Clarex is effective at reducing intact gluten below that level in beer. But, in a recently proposed regulation on products processed to destroy gluten, FDA says, “It is uncertain that cleavage at proline residues totally eliminates the concern for people with celiac disease because there may be immunopathogenic protein fragments still present.”

So for now, for products to earn the “gluten-free” label, they must test below 20-ppm gluten before the start of fermentation or treatments that break down protein. But federal regulators have approved the phrases “gluten-reduced” and “crafted to remove gluten” for beers treated with Clarex.

Despite regulatory uncertainty, a handful of companies are using Clarex to remove gluten from some of their brews, such as in Stone Brewing’s Stone Delicious IPA and New Belgium Brewing’s Glütiny. At Omission Beer—as its name would suggest—all of its beers eschew gluten.

In fact, Omission’s story began when Casey’s wife, Sara, was diagnosed with celiac disease in 2005 after the birth of their first child. “In the lifestyle we have, immersed in beer culture, her medical condition made it difficult for us to participate in life the same way we used to,” he says. They began to experiment with alternative grains such as tapioca and sorghum in 2006.

“We gave it a whirl, made some beer that tasted okay for what it was,” he says. “But it just didn’t deliver on the beer experience.” So they began to experiment with Clarex. The first Omission beers hit the shelves in 2012.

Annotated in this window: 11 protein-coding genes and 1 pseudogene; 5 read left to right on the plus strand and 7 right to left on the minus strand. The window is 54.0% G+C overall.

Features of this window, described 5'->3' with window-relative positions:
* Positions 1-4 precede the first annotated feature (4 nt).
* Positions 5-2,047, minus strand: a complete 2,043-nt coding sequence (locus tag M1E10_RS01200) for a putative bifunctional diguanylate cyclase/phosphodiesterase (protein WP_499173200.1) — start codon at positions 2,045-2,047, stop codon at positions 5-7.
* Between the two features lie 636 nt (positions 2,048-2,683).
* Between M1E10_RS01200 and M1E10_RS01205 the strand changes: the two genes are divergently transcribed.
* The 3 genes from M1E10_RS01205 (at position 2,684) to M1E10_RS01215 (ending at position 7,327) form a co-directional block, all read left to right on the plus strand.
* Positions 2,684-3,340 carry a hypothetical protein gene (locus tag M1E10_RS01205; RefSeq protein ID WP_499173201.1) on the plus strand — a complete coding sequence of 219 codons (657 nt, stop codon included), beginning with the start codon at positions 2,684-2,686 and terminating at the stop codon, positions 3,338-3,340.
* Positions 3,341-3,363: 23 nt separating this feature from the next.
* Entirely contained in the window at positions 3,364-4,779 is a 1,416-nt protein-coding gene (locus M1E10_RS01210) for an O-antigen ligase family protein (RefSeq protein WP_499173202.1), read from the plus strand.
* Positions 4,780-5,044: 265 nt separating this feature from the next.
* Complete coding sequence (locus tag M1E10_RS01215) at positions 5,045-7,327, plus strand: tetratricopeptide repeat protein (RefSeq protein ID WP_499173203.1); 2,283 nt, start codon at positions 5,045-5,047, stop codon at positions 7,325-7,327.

Omission tests each batch repeatedly for gluten content, which Casey says has consistently been below 10 ppm, the detection limit of the enzyme-linked immunosorbent assay (ELISA) it uses. The labels include tracking information so that consumers can view the data for their exact bottle on Omission’s website. Stone Brewing posts similar data on its offering.

As brewers wait for regulators to finalize labeling rules, this fast-growing, gluten-shunning niche of the craft beer market is currently valued at $21 million annually, according to research firm Nielsen. Beers that are enzymatically treated to remove gluten account for more than half of this niche, while the remaining brews are made from grains that never had gluten to begin with.  


UPDATE: This article was modified on Nov. 7, 2016, to refresh its information and data.

 
Chemical & Engineering News
ISSN 0009-2347
Copyright © American Chemical Society
Comments
Stephen Jacobs (Wed Jun 01 18:46:26 EDT 2016)
Flatly: celiac disease is not triggered by an immune reaction against gluten. I personally believe that the involvement of the immune system in celiac disease is part of the healing process of an initial chemical-burn-like injury, but that is arguable.

The celiac reaction becomes apparent as early as 45 minutes after oral gluten exposure. That is the time scale of granulocyte-mediated immune responses, but nothing about the celiac reaction looks granulocyte-mediated. Antibodies against modified gluten can appear days to weeks after a celiac reaction, but they have not been implicated in any pathological process. T-cell attack on intact intestinal lining has not been directly observed.

Rather than continuing at length, I refer you to my argumentative review at doi:10.1016/j.mehy2006.07.023 While the case for my preferred explanation may not be compelling, the case against a primary immune event is.
Leave A Comment